Just like car stereos and car amplifiers, home stereos also feature a minimum speaker load (expressed in ohms) that they can handle.

You have to avoid connecting a speaker with an impedance that’s too low for your home stereo amp or receiver. Doing so can result in overheating and potential long-term damage to your appliance as it will try to produce more electrical current than it’s designed to. 

Why is matching speaker impedance so important?

You want to match the impedance - not go above, and certainly not go below. 

As you can see from the diagram, if your speaker is over the rated ohm spec, it will work (safely), BUT you sacrifice the quality of delivered power and the volume. 

This is not as bad as going below the rated ohm load. That is quite dangerous, and IT WON’T WORK.

Subwoofer passive speaker crossover

Another thing you’ll likely need but have possibly overlooked is utilizing a speaker crossover for clear bass. 

When you use a car subwoofer in the car as intended, you don’t have to think about this, as car subs are typically used with a car amplifier that has a built-in low-pass crossover.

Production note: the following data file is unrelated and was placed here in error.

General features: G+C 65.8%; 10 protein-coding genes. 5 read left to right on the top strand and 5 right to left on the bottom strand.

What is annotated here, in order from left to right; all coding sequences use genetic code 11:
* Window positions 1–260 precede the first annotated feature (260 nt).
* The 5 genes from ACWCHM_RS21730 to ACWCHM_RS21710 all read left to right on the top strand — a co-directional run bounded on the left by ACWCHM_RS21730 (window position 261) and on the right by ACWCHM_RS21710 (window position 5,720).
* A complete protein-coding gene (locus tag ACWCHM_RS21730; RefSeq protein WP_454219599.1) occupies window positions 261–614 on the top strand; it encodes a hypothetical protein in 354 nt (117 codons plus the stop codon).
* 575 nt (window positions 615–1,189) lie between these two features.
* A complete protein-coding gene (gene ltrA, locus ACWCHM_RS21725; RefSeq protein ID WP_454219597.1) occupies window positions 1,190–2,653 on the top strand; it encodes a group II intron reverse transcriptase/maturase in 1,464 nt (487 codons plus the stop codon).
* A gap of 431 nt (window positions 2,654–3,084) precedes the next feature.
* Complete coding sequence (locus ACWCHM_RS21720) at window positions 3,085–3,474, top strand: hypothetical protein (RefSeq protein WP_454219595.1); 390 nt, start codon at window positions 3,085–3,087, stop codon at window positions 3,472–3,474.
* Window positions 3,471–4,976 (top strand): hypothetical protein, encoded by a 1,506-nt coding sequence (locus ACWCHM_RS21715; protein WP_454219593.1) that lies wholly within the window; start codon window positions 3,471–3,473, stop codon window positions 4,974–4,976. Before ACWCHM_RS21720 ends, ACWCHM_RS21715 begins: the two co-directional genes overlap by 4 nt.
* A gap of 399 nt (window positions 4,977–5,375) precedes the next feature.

Albeit sometimes they have a subwoofer RCA output jack, oftentimes, this is not the case with home stereos. 

It boils down to this: If you want clear bass, you’ll have to hook up a subwoofer speaker crossover between the sub and the stereo in order to block high-frequency sounds that subwoofers can’t play well. 

That is if you’re not so lucky as to already possess a receiver or a home amp with a built-in low-pass crossover.

If not, you’ll want to hook one up. Otherwise, you risk hearing vocals and other sounds from the car subwoofer that you probably don’t want to hear. 

How to connect a car subwoofer to a home stereo

Does the total ohms load meet the requirements? Great! Now you can begin to hook up your car subwoofer to your home stereo.